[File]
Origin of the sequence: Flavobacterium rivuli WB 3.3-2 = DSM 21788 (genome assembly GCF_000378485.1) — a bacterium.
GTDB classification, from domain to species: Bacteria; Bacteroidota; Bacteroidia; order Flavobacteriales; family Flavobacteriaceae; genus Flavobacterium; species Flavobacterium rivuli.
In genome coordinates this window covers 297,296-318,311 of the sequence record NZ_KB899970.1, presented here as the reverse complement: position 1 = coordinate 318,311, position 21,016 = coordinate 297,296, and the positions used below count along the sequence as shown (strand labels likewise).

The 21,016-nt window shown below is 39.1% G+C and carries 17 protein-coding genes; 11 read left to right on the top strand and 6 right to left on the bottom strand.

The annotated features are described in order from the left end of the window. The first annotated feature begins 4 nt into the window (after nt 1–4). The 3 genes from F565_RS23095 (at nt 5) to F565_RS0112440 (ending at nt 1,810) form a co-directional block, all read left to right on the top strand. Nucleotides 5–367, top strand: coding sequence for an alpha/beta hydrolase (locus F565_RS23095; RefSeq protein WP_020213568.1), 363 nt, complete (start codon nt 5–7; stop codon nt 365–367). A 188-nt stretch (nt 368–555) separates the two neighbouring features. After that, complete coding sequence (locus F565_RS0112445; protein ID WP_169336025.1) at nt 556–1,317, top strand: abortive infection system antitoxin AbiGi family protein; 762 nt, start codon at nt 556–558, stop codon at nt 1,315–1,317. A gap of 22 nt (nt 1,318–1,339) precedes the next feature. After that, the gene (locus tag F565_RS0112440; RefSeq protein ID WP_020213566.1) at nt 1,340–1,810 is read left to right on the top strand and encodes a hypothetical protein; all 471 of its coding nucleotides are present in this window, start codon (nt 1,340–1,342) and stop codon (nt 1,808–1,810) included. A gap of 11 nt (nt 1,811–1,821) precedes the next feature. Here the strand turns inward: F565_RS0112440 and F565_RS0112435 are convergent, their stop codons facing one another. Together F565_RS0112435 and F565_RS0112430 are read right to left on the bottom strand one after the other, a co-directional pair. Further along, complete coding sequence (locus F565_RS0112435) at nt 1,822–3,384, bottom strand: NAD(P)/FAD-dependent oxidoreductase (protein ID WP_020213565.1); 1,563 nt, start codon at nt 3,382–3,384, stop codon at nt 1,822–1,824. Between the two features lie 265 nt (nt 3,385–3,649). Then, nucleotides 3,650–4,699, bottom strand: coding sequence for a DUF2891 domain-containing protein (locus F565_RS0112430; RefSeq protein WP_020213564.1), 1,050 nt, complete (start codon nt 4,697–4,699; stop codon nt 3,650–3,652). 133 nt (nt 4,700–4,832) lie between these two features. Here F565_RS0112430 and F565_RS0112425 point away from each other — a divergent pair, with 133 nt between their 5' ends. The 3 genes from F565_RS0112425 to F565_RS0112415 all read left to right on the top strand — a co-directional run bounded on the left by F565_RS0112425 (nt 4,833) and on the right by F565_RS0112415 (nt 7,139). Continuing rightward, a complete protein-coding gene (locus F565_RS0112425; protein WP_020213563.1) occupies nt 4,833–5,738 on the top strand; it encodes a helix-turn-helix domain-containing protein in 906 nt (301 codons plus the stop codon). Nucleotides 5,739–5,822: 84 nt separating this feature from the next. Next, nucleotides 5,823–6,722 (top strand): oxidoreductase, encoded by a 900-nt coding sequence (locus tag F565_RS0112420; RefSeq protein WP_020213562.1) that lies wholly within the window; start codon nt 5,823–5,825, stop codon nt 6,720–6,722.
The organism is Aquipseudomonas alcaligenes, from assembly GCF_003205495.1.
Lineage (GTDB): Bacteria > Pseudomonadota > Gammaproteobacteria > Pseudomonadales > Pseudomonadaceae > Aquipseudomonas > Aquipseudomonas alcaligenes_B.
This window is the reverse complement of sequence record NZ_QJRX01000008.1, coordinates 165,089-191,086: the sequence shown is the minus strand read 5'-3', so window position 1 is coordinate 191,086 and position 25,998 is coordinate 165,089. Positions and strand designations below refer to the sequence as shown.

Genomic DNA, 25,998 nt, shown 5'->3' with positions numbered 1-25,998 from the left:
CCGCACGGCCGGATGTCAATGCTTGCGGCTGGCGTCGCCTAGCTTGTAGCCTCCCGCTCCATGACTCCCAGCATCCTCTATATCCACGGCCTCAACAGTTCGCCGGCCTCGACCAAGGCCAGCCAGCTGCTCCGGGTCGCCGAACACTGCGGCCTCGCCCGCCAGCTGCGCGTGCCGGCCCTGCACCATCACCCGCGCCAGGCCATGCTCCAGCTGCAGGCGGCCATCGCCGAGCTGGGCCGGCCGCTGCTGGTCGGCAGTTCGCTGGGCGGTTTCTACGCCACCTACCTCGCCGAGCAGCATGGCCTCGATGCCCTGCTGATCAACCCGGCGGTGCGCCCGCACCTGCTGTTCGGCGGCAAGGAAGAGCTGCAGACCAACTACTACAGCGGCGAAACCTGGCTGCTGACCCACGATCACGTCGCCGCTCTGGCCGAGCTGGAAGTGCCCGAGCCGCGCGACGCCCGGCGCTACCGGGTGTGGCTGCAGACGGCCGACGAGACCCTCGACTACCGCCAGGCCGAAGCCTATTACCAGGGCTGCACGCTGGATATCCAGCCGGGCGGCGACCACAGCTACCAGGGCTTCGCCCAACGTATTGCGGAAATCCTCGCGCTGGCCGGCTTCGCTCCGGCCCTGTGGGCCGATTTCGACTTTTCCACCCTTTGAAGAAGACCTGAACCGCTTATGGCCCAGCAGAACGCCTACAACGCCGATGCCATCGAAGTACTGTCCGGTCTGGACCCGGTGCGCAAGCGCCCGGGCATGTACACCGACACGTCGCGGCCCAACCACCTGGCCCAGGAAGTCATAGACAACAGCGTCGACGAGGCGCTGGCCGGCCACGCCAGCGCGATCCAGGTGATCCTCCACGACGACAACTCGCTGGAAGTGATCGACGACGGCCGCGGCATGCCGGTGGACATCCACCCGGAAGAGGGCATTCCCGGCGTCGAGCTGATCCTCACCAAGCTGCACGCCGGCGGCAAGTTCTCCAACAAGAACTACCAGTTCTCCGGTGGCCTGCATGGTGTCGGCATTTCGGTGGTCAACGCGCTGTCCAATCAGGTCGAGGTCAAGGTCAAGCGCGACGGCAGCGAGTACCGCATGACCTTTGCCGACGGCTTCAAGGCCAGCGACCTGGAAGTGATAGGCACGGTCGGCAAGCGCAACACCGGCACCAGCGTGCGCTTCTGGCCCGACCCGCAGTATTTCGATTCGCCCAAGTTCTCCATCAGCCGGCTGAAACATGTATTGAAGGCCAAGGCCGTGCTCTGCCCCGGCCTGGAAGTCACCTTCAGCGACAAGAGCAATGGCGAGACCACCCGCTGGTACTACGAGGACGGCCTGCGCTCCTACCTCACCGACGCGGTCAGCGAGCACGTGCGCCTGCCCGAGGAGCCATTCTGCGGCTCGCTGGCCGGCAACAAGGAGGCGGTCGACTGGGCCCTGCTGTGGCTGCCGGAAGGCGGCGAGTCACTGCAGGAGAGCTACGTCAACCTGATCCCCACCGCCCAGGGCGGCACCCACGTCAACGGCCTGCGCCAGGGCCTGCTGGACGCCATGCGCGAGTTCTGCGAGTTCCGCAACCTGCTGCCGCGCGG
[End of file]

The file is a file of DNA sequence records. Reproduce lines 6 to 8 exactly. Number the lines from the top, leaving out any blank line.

The organism is Aquipseudomonas alcaligenes, from assembly GCF_003205495.1.
Lineage (GTDB): Bacteria > Pseudomonadota > Gammaproteobacteria > Pseudomonadales > Pseudomonadaceae > Aquipseudomonas > Aquipseudomonas alcaligenes_B.
This window is the reverse complement of sequence record NZ_QJRX01000008.1, coordinates 165,089-191,086: the sequence shown is the minus strand read 5'-3', so window position 1 is coordinate 191,086 and position 25,998 is coordinate 165,089. Positions and strand designations below refer to the sequence as shown.